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ADDITIONAL INFORMATION


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Addition information about the history of Capelrig House is available here




The Hidden History of Rouken Glen











Although just outwith the  Parish of Mearns, Rouken Glen Park is a favourite place for Mearns folk to visit.


There are many popular stories about the park associated with historical celebrities. It is alleged that William Wallace sheltered under the falls when fleeing from the English and beyond the issue of Braveheart getting very wet, there are more recent associations. Madeleine Smith, the 19th century Glasgow socialite who was the defendant in a sensational murder trial in Glasgow in 1857 is associated with the mansion house and the Crums of Thornliebank who developed the printing works lived in the mansion and were responsible for the landscaping of much of the present park.

  

But our perception of the park doesn’t need to be dominated by celebrities. Nowadays people visit the park for recreation, not for history. In other words, it is the landscape that is the main attraction but can the history of the park’s landscape stand up for itself without bringing in famous outsiders?


For most local people, Rouken Glen provides an escape from suburbia, but what the local walker or jogger may not know is that the parkland today is a link back to the pre-improvement landscape of the area, almost all of which is gone.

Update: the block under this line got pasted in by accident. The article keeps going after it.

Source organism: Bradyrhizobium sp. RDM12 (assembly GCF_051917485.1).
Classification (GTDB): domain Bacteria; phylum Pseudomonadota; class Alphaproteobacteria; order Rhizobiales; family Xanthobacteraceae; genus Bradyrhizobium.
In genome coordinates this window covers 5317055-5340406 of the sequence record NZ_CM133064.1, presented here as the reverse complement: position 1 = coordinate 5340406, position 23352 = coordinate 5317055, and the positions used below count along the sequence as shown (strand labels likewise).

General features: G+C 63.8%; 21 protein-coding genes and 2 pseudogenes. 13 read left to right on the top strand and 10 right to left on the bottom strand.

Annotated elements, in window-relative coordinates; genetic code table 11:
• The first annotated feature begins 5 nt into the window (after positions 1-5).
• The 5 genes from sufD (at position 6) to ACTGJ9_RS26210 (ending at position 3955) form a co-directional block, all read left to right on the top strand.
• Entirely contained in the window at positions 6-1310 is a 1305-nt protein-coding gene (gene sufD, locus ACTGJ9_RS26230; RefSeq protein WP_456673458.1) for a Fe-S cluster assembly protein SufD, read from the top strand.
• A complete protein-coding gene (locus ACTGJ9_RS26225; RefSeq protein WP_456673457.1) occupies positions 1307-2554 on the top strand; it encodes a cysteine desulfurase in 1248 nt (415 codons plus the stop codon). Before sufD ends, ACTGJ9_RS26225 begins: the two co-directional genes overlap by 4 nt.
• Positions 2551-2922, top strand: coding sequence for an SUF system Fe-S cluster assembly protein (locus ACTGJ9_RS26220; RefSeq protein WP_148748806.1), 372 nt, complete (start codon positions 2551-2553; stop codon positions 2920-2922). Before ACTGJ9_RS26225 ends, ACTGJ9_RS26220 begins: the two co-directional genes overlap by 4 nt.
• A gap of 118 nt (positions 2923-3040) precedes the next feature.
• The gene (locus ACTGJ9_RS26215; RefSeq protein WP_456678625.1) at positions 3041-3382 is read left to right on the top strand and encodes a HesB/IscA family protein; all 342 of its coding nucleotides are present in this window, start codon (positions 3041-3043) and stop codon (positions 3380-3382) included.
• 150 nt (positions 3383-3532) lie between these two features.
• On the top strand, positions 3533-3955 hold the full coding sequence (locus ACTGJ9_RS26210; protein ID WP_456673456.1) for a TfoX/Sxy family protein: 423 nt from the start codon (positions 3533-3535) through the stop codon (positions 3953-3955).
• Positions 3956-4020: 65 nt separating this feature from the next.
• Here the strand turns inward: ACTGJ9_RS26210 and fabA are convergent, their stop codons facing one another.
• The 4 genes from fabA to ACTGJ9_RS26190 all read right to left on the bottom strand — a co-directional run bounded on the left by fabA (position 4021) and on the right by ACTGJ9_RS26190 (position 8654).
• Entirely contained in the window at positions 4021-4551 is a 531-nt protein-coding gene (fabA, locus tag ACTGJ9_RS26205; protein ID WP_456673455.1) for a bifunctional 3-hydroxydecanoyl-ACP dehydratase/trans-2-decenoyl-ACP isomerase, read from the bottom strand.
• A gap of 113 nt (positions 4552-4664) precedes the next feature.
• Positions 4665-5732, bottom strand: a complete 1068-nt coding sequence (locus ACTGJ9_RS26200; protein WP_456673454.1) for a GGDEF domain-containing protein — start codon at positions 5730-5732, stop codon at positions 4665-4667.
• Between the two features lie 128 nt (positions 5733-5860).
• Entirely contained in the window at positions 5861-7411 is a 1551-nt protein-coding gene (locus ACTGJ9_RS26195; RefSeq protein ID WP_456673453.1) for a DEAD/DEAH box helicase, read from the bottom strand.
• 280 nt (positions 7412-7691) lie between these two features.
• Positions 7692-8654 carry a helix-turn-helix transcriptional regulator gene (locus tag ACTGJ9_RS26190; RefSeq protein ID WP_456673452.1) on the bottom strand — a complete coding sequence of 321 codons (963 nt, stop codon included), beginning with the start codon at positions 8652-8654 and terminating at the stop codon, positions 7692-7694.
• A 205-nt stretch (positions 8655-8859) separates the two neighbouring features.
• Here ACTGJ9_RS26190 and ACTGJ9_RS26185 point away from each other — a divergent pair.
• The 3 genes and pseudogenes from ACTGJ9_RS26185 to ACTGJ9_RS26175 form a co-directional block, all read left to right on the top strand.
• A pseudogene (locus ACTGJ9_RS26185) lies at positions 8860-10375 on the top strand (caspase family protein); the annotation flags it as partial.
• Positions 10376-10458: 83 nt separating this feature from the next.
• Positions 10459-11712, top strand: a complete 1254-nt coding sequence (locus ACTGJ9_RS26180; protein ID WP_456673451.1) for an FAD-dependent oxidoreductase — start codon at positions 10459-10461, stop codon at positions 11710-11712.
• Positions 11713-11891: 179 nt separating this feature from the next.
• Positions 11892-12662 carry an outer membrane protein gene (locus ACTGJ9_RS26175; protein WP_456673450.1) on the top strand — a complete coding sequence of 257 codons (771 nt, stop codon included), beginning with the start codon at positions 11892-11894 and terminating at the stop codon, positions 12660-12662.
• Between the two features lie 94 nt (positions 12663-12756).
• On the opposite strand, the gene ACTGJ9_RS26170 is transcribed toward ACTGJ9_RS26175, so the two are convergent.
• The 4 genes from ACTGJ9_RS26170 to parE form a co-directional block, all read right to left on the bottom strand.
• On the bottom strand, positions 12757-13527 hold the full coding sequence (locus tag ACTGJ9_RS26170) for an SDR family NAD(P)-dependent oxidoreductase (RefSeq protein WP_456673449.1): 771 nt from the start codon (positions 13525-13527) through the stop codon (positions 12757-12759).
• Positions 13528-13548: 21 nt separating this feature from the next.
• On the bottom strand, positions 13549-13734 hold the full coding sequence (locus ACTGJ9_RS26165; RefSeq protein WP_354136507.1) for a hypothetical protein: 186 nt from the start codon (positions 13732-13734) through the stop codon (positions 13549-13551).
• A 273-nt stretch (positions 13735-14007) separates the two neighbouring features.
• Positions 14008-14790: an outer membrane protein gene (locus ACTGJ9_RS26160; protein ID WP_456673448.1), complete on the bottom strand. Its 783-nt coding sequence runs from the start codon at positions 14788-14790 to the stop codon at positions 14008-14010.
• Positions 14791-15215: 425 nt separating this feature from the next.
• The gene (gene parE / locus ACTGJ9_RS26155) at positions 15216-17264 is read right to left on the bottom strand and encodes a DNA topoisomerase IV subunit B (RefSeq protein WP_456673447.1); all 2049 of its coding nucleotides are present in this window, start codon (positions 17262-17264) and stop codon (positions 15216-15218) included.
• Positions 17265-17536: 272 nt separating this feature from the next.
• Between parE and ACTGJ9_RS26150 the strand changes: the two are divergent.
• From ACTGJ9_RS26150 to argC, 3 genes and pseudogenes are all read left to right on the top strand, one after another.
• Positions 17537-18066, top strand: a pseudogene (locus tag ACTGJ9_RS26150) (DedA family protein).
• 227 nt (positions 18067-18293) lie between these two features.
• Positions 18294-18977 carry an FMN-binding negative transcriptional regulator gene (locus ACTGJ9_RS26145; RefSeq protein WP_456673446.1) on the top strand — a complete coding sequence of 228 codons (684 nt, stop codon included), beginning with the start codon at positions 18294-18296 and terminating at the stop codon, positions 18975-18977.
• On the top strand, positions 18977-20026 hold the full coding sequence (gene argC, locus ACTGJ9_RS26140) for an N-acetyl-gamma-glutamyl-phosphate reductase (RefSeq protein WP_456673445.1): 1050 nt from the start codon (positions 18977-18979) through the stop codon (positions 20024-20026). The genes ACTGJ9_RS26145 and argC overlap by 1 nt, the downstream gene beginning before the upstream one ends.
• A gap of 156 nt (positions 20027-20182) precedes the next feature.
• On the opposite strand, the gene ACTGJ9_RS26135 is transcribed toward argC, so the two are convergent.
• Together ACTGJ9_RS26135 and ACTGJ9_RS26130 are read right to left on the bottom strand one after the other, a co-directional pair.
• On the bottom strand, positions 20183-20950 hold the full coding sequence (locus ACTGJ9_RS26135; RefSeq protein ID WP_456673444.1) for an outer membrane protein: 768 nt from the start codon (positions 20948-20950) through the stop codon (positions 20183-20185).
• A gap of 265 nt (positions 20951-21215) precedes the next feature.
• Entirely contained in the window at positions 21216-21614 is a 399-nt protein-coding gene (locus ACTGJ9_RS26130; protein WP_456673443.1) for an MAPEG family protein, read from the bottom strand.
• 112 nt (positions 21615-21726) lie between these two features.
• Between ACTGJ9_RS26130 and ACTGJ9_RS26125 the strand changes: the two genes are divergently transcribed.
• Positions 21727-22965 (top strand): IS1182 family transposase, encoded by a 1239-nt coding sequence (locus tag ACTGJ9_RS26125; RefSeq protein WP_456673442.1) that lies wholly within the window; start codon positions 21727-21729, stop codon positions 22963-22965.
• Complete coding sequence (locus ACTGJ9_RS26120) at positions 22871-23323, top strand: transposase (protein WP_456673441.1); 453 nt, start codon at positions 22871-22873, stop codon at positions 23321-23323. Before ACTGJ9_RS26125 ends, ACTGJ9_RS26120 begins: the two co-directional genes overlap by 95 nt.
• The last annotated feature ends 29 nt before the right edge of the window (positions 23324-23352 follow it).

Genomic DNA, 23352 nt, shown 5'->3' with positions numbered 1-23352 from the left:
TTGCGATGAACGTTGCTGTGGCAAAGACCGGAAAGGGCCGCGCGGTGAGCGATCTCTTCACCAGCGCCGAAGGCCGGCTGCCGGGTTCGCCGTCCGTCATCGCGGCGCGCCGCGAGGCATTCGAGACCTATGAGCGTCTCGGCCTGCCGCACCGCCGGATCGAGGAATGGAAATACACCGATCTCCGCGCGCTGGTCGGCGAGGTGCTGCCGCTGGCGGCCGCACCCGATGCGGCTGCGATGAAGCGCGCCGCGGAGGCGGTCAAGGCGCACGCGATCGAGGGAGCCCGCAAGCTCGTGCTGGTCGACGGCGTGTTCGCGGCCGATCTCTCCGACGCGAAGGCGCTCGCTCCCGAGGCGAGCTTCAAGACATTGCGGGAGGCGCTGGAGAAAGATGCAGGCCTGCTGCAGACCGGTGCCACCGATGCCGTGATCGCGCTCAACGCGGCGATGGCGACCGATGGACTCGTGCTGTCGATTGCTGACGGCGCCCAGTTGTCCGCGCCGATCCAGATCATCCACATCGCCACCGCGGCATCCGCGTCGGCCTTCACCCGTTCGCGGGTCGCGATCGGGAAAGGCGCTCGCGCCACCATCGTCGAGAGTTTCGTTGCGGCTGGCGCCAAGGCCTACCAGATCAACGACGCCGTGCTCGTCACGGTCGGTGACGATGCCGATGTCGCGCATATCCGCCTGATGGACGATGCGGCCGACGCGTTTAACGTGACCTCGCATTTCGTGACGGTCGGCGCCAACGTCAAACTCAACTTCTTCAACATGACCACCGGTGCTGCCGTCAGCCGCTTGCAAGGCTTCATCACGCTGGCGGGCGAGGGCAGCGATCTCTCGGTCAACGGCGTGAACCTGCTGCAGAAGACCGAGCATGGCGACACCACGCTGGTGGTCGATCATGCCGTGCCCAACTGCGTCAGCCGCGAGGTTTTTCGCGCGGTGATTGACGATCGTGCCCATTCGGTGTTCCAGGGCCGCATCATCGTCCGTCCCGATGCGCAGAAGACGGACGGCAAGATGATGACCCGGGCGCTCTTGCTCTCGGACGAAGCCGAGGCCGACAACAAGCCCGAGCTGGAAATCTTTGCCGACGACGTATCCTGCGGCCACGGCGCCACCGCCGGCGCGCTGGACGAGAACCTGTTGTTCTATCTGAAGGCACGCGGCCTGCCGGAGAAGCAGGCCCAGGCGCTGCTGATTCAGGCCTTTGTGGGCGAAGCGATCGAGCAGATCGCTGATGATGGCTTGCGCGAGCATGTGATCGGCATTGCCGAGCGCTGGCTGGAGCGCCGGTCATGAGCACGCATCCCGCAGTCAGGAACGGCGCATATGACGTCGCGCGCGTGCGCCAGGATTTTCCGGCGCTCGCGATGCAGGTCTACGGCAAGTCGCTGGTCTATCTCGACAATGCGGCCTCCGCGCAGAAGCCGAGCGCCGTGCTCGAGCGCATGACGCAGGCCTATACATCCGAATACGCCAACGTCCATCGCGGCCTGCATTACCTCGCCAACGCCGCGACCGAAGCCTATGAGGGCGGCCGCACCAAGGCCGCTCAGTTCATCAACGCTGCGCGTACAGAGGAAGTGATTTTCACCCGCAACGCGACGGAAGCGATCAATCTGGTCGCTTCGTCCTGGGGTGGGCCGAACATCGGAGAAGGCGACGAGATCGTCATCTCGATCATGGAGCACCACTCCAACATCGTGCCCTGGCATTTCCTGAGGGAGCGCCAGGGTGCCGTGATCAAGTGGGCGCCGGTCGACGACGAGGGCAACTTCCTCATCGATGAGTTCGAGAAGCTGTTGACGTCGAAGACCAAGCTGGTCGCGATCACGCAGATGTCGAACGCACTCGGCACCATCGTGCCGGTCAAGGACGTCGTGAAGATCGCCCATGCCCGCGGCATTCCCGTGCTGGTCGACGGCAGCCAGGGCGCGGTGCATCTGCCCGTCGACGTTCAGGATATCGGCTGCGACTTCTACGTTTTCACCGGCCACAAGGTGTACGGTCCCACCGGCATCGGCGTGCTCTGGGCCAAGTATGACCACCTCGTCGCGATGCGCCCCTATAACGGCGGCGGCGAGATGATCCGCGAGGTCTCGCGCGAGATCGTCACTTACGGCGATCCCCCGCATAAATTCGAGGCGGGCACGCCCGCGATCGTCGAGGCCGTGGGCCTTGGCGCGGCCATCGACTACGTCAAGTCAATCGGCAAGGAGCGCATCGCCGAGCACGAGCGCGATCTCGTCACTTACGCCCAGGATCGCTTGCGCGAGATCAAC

More than twenty years ago, the author used research on the area to develop a Rouken Glen History Trail. This developed over the years, with guided walks with various groups, including Mearns History Group. These confirmed a curiosity about the park which is not satisfied by the conventional history of the rich and famous.


The park’s landscape continues to change. Until about a decade ago, the green space making up Rouken Glen Park, and the adjacent Deaconsbank Golf Course, was bounded on only two sides by housing. Now, ongoing development along Stewarton Road and at Greenlaw and Capelrig, will soon completely encircle the park with housing.


Mines and Kilns

The Capelrig Burn, also known as the Auldhouse or Eastwood Burn, flows through the centre of the park. In the glen, the burn cuts through and exposes most of the rocks which are otherwise hidden under the wider area. This includes the sandstones, limestones and coals of Giffnock and Eastwood, with the lavas of Mearns parish on top. More than a century ago, the glen was a favourite venue for geological walks. One guide wrote of the park, “If I were asked where within easy reach of the city, and in the compass of a few miles, one could best acquire a knowledge of the leading principles of geological science, I could not possibly refer the inquirer to a better locality”.


Just before the burn enters the park through the bridge under the Neilston railway from Capelrig, it emerges from beneath the volcanic rocks of Mearns into the softer rocks of the glen. At the top of the glen is a coal seam which has been worked from adits (or tunnels) just above the falls. The rocks which actually make up the waterfall correspond to the famous sandstones which were quarried and mined at Giffnock and Braidbar. The same sandstones were also worked on the edge of Rouken Glen, in the hollow which now forms Whitecraigs railway station, and from the outcrops in the field west of the waterfall.